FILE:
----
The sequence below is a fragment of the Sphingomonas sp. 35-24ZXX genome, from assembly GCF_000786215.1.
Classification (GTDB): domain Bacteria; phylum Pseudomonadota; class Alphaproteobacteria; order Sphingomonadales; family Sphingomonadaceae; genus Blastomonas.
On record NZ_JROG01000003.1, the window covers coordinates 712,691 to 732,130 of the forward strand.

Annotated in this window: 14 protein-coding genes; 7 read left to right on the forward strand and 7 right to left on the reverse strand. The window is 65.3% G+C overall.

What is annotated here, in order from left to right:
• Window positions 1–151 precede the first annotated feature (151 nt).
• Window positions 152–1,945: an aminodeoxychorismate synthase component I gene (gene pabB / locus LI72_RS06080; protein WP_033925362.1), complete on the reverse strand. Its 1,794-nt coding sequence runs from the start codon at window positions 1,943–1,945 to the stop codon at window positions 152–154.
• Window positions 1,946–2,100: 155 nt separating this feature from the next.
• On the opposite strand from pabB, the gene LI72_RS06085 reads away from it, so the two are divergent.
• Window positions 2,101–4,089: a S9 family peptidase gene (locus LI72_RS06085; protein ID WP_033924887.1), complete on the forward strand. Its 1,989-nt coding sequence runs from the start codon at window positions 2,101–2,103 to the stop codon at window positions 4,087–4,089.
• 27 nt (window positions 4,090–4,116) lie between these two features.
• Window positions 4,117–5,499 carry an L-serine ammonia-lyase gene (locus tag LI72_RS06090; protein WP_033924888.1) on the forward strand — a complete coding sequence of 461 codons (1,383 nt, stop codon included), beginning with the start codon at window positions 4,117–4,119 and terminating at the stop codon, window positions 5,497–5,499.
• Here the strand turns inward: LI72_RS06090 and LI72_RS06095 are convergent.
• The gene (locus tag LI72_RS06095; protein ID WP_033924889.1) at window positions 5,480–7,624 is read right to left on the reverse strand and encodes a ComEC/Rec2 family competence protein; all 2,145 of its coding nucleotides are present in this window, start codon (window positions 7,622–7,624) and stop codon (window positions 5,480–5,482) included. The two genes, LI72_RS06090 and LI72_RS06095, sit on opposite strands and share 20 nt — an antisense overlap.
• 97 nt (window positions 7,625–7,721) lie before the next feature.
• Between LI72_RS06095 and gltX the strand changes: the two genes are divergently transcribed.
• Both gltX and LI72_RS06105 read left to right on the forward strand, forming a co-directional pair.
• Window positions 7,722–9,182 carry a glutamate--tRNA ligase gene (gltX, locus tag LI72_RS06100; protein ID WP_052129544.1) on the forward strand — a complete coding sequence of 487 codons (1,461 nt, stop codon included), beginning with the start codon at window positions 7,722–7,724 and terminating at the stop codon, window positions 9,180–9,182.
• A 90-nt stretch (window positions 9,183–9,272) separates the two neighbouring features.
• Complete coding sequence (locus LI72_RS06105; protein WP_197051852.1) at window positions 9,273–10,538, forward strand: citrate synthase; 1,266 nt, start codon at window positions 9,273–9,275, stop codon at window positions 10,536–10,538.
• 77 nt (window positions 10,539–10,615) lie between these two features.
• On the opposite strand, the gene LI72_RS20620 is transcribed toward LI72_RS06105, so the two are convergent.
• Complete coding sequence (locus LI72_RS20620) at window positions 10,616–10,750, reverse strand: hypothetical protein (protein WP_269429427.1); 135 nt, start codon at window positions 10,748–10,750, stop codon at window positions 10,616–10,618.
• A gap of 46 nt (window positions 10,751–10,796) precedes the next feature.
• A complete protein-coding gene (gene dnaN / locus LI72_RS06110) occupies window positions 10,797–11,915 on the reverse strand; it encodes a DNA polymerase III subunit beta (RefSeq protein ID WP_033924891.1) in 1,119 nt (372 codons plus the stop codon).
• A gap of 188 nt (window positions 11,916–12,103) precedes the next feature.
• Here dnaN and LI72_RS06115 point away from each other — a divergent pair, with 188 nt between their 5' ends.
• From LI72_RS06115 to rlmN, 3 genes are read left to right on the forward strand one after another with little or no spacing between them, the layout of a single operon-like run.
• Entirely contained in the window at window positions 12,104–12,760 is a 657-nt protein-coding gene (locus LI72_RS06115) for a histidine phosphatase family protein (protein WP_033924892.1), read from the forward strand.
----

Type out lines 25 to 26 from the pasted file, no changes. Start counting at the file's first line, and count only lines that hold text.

• A complete protein-coding gene (gene dnaN / locus LI72_RS06110) occupies window positions 10,797–11,915 on the reverse strand; it encodes a DNA polymerase III subunit beta (RefSeq protein ID WP_033924891.1) in 1,119 nt (372 codons plus the stop codon).
• A gap of 188 nt (window positions 11,916–12,103) precedes the next feature.